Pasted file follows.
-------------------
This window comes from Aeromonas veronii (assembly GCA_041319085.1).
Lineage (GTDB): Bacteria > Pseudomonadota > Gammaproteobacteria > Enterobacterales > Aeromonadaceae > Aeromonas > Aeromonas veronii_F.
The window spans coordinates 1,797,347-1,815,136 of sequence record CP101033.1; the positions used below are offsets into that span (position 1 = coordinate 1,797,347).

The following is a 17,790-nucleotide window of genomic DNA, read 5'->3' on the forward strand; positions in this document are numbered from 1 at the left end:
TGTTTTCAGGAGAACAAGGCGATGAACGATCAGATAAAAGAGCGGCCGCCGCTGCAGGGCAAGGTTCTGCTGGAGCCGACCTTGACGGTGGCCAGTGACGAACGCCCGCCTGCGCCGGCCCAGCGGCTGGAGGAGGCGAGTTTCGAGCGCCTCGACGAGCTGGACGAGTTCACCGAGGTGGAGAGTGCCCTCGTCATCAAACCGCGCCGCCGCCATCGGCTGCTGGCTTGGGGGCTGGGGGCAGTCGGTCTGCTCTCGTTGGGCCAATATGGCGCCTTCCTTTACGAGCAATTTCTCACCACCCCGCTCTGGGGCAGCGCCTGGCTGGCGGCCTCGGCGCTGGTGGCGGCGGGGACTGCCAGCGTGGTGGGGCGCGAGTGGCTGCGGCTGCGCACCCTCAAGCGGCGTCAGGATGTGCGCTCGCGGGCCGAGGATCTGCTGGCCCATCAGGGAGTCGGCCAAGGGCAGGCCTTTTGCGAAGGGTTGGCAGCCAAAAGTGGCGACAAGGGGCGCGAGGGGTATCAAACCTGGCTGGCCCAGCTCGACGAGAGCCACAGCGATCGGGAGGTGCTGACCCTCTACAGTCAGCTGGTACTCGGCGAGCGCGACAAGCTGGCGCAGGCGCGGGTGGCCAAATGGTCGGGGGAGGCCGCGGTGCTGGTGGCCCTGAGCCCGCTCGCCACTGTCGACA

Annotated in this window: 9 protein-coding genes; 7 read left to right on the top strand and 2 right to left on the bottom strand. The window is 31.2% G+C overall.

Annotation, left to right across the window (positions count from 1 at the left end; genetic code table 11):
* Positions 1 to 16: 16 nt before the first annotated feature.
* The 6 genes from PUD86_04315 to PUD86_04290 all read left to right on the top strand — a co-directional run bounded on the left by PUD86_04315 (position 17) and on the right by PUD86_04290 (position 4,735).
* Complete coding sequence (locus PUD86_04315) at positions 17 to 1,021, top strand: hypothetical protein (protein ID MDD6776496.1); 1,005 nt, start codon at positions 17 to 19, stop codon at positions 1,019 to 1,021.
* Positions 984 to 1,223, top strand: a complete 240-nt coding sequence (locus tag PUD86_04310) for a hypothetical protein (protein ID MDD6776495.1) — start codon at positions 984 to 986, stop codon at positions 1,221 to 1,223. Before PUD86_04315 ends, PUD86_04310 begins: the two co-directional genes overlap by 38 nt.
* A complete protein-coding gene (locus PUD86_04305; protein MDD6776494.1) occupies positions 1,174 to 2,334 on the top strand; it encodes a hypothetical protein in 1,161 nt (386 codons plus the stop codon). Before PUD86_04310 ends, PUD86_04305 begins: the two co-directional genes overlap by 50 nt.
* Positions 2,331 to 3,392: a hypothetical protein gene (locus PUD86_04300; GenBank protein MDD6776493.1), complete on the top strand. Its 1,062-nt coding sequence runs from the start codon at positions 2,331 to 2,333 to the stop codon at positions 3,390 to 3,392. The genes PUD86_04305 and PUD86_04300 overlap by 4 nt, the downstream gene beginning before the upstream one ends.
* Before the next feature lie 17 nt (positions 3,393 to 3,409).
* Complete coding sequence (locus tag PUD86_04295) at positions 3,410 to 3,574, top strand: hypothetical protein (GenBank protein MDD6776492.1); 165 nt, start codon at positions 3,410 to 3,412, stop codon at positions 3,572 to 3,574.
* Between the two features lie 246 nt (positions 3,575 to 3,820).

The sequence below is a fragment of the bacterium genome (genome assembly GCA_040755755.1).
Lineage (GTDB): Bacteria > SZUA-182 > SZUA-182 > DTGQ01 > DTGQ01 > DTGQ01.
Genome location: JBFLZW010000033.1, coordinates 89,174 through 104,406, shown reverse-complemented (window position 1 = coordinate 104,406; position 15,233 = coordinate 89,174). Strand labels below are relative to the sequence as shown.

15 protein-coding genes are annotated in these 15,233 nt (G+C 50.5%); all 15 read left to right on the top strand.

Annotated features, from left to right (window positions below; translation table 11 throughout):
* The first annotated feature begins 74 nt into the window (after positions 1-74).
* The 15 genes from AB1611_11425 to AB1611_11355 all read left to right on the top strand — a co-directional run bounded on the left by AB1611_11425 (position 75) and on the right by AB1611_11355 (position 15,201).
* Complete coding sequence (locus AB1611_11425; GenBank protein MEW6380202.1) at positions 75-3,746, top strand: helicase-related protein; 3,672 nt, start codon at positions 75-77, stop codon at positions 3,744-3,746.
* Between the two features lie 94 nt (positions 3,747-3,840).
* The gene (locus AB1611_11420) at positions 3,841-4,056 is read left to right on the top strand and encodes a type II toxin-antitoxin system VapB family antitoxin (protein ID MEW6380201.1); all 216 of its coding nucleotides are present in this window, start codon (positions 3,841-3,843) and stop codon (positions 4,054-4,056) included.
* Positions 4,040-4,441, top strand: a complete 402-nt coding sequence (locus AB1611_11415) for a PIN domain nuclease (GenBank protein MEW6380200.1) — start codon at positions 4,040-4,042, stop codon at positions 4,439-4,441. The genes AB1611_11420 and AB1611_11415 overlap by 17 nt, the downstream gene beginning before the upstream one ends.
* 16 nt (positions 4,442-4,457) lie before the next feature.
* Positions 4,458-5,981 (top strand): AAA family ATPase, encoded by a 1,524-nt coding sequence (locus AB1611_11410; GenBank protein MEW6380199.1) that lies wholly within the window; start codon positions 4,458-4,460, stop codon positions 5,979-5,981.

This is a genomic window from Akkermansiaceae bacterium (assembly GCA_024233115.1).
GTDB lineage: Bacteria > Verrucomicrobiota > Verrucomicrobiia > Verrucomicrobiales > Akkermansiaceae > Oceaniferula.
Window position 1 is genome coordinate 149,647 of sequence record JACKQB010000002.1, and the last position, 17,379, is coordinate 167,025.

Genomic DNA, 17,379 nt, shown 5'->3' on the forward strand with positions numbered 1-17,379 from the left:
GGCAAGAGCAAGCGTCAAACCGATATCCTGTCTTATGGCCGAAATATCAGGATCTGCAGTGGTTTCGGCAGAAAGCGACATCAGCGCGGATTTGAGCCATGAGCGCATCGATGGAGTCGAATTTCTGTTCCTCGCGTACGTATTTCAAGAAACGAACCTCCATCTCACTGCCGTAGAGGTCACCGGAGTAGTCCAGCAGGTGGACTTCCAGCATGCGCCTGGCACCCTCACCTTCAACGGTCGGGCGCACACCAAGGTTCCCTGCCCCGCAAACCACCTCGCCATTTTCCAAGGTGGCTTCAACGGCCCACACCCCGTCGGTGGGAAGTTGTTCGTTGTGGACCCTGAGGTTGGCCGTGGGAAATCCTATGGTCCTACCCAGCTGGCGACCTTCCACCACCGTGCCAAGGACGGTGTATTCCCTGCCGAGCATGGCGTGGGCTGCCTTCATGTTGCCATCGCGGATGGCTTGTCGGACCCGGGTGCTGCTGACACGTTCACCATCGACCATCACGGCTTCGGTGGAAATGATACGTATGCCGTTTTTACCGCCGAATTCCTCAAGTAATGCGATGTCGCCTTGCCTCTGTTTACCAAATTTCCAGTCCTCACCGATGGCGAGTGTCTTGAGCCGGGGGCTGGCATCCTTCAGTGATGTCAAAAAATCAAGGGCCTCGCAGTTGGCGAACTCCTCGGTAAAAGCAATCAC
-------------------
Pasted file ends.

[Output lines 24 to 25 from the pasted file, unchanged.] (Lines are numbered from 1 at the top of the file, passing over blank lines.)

* Complete coding sequence (locus AB1611_11425; GenBank protein MEW6380202.1) at positions 75-3,746, top strand: helicase-related protein; 3,672 nt, start codon at positions 75-77, stop codon at positions 3,744-3,746.
* Between the two features lie 94 nt (positions 3,747-3,840).